Walke Found Guilty!

    Bravo Zulu, Hank! Answer correct, and excellent summary of the January 1861 “situation” at Pensacola, provided for extra credit. For everyone else wondering, “What does Florida have to do with the Battle of Shiloh?” a reminder: Twenty percent of the Confederate participants at Shiloh had been members of Bragg's Army of Pensacola. Notable senior officers Withers, Jackson, Anderson, Ruggles, Gladden, Chalmers (and perhaps SAM Wood) all had experience in Pensacola/ Mobile. The regiments trained by Bragg at Pensacola were sent from Alabama, Georgia, Mississippi, Florida and Louisiana. But the situation in regard to U.S. Navy officers sent west following outbreak of war in April 1861 is not generally considered: Andrew Hull Foote entered military service in 1822 and at the outbreak of the Secession Crisis was second-in-command at Brooklyn Navy Yard, biding his time, with retirement from the Navy in 1862 his likely future. Henry Walke “ruined” his Naval career with the Atlantic Squadron as result of being Court Martialed for “failure to follow orders.” Instead of continuing service with the deepwater Navy, Walke was “sent away west” and took command of USS Tyler (one of the early “stop-gap” gunboats, derisively termed “timberclads” (before the contracted ironclads were ready for service.) The point: "Did the U.S. Navy send their A - Team?" [From results achieved, one would claim, "YES!" ...however, surviving documents indicate otherwise.] Yours to ponder... Ozzy
  12. Ozzy

    Slaughter Pen

    As Hank pointed out, the pilots who steered the gunboats safely and professionally from the elevated (and exposed) pilot house were civilians. At first blush, this seems incongruous, to have civilians “commanding” a Navy vessel... except the “expert knowledge” possessed by these men, acquired over many years, led to them having a corner on the market (and earning $400 per month was not uncommon, when making $400 per year in 1860 was seen as “good earnings,” and a Brigadier General made $315 per month.) Balloon pilots were another “specialist profession” and so were telegraph operators: it cost $20000 per month to operate a balloon during the war; and a good telegraph operator earned $50 - $100 per month, with telegraph station supervisors paid $1500 per year. Today, the “specialist knowledge” used by the Military resides with surgeons and doctors (how much experience and training is required to rebuild war-damaged bodies?) and computer/ IT specialists (most work done by civilian contractors.) Just for perspective...
  13. Along with Flag-Officer Andrew Foote and Lieutenant Seth Phelps, Commander Henry Walke is one of the under-appreciated Naval heroes whose early service on western waters supported Army victories at Belmont, Fort Henry and Fort Donelson (and Commander Walke's performance with USS Carondelet in running the gauntlet at Island No.10 is the stuff of legends.) Little known: before Henry Walke was assigned to service on the Western Waters, he was involved in an incident during the Secession Crisis, for which he was Court-Martialed (and found guilty of one charge.) What was the action taken by Commander Henry Walke that resulted in his Court-Martial?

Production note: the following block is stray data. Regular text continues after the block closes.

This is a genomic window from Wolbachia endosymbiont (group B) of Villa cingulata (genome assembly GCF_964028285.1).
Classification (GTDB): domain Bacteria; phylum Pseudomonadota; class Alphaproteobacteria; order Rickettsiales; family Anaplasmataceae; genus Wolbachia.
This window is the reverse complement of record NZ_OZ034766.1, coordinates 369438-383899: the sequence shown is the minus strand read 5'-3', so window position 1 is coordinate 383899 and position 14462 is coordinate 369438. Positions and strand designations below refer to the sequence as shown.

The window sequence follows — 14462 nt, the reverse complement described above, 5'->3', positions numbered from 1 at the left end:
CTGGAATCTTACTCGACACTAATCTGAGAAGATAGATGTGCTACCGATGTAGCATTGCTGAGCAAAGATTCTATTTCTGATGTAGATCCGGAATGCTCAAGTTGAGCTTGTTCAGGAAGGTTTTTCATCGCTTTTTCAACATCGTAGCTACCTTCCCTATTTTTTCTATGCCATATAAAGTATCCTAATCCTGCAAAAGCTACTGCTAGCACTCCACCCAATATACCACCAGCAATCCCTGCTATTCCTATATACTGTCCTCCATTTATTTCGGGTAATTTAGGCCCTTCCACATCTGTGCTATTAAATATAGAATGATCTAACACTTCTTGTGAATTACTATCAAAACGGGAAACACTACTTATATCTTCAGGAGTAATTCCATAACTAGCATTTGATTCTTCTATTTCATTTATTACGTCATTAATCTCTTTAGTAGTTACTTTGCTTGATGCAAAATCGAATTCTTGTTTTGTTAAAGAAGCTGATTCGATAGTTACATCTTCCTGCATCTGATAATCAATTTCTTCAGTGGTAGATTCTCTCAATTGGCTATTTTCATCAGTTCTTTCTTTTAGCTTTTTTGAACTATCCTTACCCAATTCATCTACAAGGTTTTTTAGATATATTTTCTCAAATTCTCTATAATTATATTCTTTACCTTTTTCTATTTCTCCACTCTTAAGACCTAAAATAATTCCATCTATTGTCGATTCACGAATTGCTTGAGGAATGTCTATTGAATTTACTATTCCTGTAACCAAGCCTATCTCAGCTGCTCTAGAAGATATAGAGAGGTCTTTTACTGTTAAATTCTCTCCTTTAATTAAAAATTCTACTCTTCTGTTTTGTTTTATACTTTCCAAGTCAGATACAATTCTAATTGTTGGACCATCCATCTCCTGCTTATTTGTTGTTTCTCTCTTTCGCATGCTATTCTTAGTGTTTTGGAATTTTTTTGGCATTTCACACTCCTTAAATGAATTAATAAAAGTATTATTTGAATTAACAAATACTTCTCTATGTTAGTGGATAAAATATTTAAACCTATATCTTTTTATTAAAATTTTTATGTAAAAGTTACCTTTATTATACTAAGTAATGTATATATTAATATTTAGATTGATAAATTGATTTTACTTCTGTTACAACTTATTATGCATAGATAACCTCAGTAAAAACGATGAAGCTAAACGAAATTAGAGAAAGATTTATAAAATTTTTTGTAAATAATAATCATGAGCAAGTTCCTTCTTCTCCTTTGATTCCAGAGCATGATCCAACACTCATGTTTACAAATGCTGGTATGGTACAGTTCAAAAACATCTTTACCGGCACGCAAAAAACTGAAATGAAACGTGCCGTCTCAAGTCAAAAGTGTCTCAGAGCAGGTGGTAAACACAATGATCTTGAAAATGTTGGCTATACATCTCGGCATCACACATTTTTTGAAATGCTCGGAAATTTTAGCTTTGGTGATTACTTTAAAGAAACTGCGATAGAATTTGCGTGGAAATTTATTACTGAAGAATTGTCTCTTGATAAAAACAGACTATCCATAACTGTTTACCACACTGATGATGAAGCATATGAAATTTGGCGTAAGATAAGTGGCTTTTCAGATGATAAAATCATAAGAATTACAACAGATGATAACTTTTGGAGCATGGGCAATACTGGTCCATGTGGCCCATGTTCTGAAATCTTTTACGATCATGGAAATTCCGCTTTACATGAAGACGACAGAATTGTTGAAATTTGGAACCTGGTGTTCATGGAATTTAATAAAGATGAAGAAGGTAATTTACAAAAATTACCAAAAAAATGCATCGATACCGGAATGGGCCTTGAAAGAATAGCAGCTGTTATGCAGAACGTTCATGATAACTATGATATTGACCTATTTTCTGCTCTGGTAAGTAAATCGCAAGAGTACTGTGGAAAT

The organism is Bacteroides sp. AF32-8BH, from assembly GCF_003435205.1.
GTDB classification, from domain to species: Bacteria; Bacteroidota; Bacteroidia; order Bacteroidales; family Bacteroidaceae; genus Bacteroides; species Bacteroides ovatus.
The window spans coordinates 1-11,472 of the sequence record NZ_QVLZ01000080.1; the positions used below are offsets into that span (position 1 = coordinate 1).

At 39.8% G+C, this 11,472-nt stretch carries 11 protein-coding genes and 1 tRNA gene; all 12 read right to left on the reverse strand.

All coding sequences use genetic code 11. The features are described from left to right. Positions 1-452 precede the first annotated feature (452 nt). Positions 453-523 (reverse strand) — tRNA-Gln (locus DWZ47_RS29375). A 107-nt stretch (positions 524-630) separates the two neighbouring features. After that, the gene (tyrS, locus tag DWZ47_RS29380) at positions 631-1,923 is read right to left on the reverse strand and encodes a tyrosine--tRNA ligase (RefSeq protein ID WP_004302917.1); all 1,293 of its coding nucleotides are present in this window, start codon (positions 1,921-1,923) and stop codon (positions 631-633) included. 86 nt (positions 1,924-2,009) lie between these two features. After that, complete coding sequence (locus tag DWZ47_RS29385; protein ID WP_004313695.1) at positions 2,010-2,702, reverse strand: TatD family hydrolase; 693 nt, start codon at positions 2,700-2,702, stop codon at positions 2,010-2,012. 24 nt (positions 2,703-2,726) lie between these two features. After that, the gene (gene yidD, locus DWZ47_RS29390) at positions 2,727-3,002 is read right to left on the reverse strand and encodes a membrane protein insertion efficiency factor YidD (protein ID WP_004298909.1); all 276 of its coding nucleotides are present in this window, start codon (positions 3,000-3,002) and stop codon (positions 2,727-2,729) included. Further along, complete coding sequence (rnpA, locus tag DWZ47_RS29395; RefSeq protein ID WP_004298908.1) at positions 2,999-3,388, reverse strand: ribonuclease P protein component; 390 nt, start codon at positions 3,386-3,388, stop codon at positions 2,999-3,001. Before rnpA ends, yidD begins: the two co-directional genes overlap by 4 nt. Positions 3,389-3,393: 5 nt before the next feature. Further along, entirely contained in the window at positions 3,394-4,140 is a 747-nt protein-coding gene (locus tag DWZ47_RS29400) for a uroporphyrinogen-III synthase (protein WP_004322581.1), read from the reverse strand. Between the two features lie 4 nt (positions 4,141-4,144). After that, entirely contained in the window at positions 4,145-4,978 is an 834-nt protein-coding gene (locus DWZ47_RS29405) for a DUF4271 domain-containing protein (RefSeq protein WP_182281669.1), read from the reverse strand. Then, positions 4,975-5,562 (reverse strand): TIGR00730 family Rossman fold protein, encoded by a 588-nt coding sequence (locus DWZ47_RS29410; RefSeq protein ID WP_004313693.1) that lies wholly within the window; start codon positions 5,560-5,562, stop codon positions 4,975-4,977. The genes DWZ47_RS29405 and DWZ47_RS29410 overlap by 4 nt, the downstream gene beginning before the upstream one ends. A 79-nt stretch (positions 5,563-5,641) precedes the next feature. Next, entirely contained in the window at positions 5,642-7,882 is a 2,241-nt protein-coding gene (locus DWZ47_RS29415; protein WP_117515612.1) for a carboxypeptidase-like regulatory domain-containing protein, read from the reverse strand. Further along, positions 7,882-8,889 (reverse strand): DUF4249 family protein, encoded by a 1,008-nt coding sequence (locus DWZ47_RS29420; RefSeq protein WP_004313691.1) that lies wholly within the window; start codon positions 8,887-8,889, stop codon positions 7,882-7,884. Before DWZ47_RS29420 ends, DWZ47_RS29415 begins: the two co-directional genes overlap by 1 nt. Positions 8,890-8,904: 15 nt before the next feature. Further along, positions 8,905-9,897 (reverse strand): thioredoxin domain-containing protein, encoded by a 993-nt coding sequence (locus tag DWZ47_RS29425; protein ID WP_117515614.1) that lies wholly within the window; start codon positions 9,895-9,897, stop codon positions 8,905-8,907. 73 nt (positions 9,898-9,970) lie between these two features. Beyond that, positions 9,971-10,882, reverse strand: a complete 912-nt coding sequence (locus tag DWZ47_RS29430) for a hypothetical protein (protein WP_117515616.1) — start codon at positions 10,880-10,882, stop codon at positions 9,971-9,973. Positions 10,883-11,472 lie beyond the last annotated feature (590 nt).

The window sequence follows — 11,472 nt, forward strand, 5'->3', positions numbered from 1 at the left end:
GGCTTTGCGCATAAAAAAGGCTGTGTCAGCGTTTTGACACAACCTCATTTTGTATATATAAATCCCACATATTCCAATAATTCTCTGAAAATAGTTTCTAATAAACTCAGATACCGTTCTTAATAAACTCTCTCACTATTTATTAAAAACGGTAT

14. Ozzy

    Slaughter Pen

    Hank, Well Done! The Civil War is responsible for a number of words and phrases that made their way into common usage: deadline, French leave, corn dodger, ironclad, shooting gallery, caisson, cartridge, greenback, graybacks, copperhead, true blue, green troops, veteran troops, goober pea, torpedo, mortar, hand-grenade, land mine, lever-action repeating rifle, magazine, rifle-musket, half-cocked, lock & load, parole, shoddy, pontoon bridge, “spike a gun,” bellyache, bummer, euchre, sortie, rocket, homestead, free soil, know-nothing, fire-eater, stereoscope, CDV, “Tennessee volunteer,” “Tennessee foxtrot,” Texas Ranger, guerrilla, partisan ranger, red-legs, jay-hawker, blockade runner, commerce raider, skedaddle, “open the ball,” forlorn hope, “the whole shebang” ...and slaughter pen. Ran across “slaughter pen” as I was reading through Henry Walke's Naval Scenes and Reminiscences of the Civil War (1877). Commander Walke was in charge of wooden gunboat USS Tyler in the Western Theatre through Battle of Belmont; and when ironclad USS Carondelet was completed, Walke took command of her (prior to Fort Henry). He makes the comment on page 22, “the necessarily high point on the gunboat was the pilot-house, from which position the pilot could safely navigate the vessel. Unfortunately, the pilot-house became the target of enemy gunners, because by killing the pilot, the vessel was effectively put out of action. Therefore, the pilot-house (the most dangerous part of the vessel) became known as the slaughter pen.” https://babel.hathitrust.org/cgi/pt?id=nyp.33433008496394&view=1up&seq=48 Henry Walke's Reminiscences (pages 22 and 30 - 55 most important). Cheers Ozzy
  15. Ozzy

    Slaughter Pen

    As we know, the Civil War antagonists made use of the same words and terms to describe events and locations at widely separated locations: “Gibraltar” was used to describe Fort Columbus, Fort Smith Arkansas, and Vicksburg; “Manassas” described the battlefield of First Manassas, Second Manassas, and at least one ironclad steamer on the western waters. Other terms recycled include Peach Orchard, sunken road and Pea Ridge... and Slaughter Pen. There was Slaughter Pen Farm at Fredericksburg; the Slaughter Pen at Round Top (Gettysburg) and the Slaughter Pen at Stone's River. At Shiloh, there was no Slaughter Pen identified on post-battle maps: “Hell's Hollow” (the site just north of the Sunken Road, encompassing the camp of the 3rd Iowa) had the greatest opportunity to become a slaughter pen, if Federal forces had prolonged the demand to surrender to the Rebels that surrounded them on the afternoon of April 6th. Even still, the term “Slaughter Pen” was used at Forts Henry and Donelson. To what tactical situation did it refer?